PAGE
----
In the week that hundreds of thousands of heads and teachers staged a national strike, chancellor George Osborne has poured petrol on the flames by indicating his intention to introduce regional pay deals for teachers.
In a move that will place even greater strain on relations between the Government and the teaching unions, Mr Osborne also used his autumn statement to announce a cap on teachers' pay rises of 1 per cent for two years, once the public sector pay freeze ends in 2013. But it is the decision to attempt to introduce regional pay settlements that will incense heads' and teachers' leaders, who have long held national pay bargaining to be a sacred cow of industrial relations.
Speaking in the Commons on Tuesday, the chancellor said the Government has instructed independent pay-review bodies to look into how public sector pay can be "more responsive" to local labour markets. "This is a significant step towards creating a more balanced economy in the regions of our country that does not squeeze out the private sector," Mr Osborne said.
And he added that while a 1 per cent pay cap was "tough" for public sector workers, "the country could not afford a 2 per cent increase assumed by some government departments".
The Treasury has instructed the School Teachers' Review Body, which oversees pay and conditions for all teachers and heads other than those employed by academies, to investigate regional pay deals and report back by July next year. The decision has been heavily criticised by union leaders, who believe the move will have a detrimental impact on the ability of schools to attract high-quality teachers to areas outside the South East.
Sue McMahon, NUT divisional secretary in Calderdale, West Yorkshire, said the proposals would be calamitous for schools in the north of England. "It is a recipe for disaster. All this will do is create a NorthSouth divide," she said. "We've always had a very high rate of young people coming into the profession in Calderdale. A local pay settlement will totally stifle that."
Heads' union the NAHT agreed, adding that regional pay deals would lead to fewer teachers moving around the country. "It creates serious concerns about the mobility of staff," said NAHT general secretary Russell Hobby. "It will make it much harder to move from the South East to the North."
"All the research says teachers' salaries is the biggest deterrent for graduates from the top universities and career changers. Proposals such as this won't help," Mr Hobby added.
The timing of Mr Osborne's announcement on pay deals, coupled with a 1 per cent cap on teachers' pay rises, drew particular criticism from the unions, with the ATL describing it as a "calculated, inflammatory move" by the Government.
The two-year pay cap will mean teachers' salaries will have risen by just 0.25 per cent a year over four years, once the salary freeze is taken into account. The chancellor was insistent that any money saved from this pay cap would be spent on schools.
But ATL head of pay, conditions and pensions Martin Freedman said ministers were taking a "rather nasty gamble" on teachers not wanting to lose more pay by staging further action.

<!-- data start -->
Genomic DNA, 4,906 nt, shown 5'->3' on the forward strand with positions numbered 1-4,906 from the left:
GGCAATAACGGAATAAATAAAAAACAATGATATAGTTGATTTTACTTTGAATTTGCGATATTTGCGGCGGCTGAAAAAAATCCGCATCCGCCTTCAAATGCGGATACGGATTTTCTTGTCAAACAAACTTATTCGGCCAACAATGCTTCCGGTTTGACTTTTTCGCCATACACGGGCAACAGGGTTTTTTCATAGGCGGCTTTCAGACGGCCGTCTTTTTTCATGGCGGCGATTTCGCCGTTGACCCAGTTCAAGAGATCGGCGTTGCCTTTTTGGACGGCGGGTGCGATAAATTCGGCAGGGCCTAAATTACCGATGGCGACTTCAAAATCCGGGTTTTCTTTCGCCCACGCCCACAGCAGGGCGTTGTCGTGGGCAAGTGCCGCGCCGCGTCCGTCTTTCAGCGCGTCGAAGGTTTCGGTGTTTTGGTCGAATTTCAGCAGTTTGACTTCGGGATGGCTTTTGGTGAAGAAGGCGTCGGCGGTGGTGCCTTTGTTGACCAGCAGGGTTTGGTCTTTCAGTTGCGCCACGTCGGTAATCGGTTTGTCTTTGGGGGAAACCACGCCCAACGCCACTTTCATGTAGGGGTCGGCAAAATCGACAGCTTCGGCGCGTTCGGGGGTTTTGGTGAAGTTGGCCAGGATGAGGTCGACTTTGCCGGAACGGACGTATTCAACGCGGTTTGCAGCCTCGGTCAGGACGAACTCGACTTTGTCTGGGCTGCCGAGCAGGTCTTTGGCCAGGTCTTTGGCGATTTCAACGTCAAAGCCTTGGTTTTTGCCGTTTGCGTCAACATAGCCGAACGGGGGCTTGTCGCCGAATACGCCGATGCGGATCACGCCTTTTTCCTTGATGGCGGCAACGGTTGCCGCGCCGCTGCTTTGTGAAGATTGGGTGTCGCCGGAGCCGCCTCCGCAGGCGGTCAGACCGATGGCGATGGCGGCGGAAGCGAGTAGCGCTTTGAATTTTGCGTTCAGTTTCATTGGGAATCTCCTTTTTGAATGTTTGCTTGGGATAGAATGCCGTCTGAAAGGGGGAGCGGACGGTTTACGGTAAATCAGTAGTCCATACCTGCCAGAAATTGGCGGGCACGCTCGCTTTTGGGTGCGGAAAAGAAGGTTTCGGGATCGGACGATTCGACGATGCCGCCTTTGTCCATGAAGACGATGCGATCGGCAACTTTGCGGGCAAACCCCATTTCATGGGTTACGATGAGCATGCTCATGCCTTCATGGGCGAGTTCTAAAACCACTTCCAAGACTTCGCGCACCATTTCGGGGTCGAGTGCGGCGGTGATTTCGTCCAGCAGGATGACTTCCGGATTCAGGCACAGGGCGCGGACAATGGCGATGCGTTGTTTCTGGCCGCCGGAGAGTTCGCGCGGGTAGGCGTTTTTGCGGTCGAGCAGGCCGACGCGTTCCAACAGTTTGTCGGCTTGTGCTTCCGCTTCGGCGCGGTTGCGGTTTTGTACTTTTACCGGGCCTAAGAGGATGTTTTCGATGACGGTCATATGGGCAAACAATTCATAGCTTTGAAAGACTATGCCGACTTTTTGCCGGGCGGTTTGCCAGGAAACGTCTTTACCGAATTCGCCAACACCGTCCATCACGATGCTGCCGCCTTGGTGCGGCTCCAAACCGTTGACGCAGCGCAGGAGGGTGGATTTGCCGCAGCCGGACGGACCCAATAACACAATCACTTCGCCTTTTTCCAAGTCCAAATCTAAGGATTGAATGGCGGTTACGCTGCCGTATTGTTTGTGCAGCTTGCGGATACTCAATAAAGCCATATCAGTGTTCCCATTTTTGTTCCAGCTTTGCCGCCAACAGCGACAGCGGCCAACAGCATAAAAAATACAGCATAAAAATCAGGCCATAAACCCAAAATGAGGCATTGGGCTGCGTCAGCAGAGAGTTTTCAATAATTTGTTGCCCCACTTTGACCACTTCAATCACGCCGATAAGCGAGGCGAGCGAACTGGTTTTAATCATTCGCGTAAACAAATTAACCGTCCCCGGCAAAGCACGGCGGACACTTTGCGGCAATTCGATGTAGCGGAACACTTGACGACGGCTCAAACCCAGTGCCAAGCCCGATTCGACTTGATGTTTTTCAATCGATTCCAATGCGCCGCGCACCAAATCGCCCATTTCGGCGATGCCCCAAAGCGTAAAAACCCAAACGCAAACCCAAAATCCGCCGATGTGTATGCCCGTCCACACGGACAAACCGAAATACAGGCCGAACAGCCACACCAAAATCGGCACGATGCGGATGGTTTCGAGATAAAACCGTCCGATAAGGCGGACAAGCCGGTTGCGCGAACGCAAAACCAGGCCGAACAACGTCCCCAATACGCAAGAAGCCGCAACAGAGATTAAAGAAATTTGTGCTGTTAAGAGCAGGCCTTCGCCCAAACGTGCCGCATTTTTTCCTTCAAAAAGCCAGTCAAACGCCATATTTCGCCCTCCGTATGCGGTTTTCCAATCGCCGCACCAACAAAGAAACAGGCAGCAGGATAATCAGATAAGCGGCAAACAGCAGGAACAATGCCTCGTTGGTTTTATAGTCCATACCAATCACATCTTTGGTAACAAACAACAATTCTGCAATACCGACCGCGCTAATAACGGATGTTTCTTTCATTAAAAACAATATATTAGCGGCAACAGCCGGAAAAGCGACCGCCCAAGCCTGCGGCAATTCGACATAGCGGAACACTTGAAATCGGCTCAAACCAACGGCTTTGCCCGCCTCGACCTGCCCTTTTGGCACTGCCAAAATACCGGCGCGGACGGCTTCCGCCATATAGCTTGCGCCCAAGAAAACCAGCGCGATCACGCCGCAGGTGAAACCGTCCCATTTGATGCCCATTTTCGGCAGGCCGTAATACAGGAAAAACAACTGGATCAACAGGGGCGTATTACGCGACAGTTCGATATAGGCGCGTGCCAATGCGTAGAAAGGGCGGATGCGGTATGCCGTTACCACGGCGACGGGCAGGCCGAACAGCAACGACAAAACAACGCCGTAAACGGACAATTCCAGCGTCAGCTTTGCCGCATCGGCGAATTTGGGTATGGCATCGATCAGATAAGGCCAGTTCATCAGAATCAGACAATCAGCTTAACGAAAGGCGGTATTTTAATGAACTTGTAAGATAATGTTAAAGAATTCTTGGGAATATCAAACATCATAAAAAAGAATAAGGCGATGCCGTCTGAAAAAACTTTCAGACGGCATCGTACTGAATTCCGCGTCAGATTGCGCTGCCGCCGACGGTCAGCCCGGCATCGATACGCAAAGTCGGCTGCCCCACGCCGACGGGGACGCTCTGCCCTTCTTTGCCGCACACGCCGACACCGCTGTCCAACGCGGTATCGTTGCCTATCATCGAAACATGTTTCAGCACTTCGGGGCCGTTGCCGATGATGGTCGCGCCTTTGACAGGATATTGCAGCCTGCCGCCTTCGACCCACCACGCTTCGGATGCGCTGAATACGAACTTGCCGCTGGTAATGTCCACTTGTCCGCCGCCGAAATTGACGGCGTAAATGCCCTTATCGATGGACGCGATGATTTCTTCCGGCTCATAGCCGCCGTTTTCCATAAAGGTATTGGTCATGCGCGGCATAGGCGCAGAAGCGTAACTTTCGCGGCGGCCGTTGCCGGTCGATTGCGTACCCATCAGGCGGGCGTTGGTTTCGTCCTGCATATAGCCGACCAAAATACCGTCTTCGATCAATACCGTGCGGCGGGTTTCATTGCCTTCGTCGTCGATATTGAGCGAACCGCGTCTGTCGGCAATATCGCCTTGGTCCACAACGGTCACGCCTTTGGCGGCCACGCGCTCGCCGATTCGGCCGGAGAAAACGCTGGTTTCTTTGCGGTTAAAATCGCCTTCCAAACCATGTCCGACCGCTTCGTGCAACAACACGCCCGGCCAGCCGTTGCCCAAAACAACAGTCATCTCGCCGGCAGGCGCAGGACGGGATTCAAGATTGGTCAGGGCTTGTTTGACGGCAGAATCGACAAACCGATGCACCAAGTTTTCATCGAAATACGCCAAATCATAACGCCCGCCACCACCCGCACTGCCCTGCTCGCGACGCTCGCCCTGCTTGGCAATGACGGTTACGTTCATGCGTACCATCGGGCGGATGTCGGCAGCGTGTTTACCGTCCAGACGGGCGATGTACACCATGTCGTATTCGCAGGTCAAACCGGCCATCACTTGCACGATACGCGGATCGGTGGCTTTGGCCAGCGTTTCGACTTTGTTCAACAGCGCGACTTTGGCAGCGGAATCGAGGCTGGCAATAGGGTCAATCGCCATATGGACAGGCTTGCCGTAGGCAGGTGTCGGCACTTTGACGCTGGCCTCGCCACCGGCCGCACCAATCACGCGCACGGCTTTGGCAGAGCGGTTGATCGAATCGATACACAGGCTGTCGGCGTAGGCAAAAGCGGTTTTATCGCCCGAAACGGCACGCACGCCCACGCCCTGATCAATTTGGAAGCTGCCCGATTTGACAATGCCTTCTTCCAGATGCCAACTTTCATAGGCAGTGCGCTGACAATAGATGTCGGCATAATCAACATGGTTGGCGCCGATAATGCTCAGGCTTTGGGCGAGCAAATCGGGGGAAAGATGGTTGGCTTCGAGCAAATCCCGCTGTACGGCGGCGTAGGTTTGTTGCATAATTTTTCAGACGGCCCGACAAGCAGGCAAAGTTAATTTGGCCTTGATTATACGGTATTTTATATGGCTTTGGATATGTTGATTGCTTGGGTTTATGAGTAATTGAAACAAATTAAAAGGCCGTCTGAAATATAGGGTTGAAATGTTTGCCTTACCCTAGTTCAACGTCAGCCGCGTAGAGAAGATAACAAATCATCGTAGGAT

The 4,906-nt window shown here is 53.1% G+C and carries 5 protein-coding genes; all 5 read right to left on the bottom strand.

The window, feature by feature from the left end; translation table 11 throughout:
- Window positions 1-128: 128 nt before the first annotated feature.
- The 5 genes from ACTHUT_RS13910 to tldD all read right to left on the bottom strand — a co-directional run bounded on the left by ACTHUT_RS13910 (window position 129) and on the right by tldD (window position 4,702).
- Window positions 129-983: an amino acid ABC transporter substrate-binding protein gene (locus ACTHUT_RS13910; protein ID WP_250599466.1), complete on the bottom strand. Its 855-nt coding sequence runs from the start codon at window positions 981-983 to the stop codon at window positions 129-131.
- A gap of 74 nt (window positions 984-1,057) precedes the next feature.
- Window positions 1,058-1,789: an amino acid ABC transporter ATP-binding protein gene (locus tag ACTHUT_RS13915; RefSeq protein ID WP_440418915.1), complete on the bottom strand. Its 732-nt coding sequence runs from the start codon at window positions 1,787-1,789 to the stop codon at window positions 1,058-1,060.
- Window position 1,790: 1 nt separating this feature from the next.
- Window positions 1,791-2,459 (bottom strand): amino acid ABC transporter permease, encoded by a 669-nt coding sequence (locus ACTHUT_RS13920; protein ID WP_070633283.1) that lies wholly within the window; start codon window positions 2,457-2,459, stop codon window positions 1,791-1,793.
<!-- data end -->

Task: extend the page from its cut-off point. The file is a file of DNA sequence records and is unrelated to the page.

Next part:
Professor Howard Stevenson, an expert in education industrial relations at Lincoln University, warned that the move would "almost inevitably" trigger further industrial action. "Pay and pensions are both trigger points to provoke a response," Professor Stevenson said. "It's inevitably going to inflame the situation. If unions don't take action, they will come under increasing pressure from their members."
Mr Osborne's decision to explore regional pay settlements was supported by Conservative MP Graham Stuart, chair of the Commons education select committee, although he acknowledged that "the unions will hate it". "The question is whether you can come up with a system which better reflects local needs and the local cost of living. If you can, then in principle it is hard to see what you can object to, which won't stop the unions," he said.
Perhaps unsurprisingly, James Groves, head of the education unit at right- wing think-tank Policy Exchange, agreed, adding that national pay bargaining was likely to become weaker with the rise in the number of academies. "I think the unions will be fighting a losing battle in this," he said. "Also, it puts pressure on the private sector in those parts of the country, whose salaries are much lower than those on the state pay roll."
However, the unions, fresh from an unprecedented strike, argue that they have rarely been stronger. It seems clear that any attempt to bring in regional pay, whether or not philosophically justifiable, is very likely to lead to more industrial strife.
HOW EDUCATION FARED
Mr Osborne used his autumn statement to announce pound;1.2bn of additional capital funding for schools over the remainder of this Parliament. An extra pound;600m will fund 100 free schools, including 30 new 16-18 specialist maths free schools, while a further pound;600m has been made available to fund additional school places where there is greatest need.
The chancellor also said the Government will invest a further pound;380m a year by 201415 to extend its new offer of 15 hours of free education and care a week for disadvantaged two-year-olds to an extra 260,000 children.
Original headline: Chancellor stokes union fury by signalling end to national pay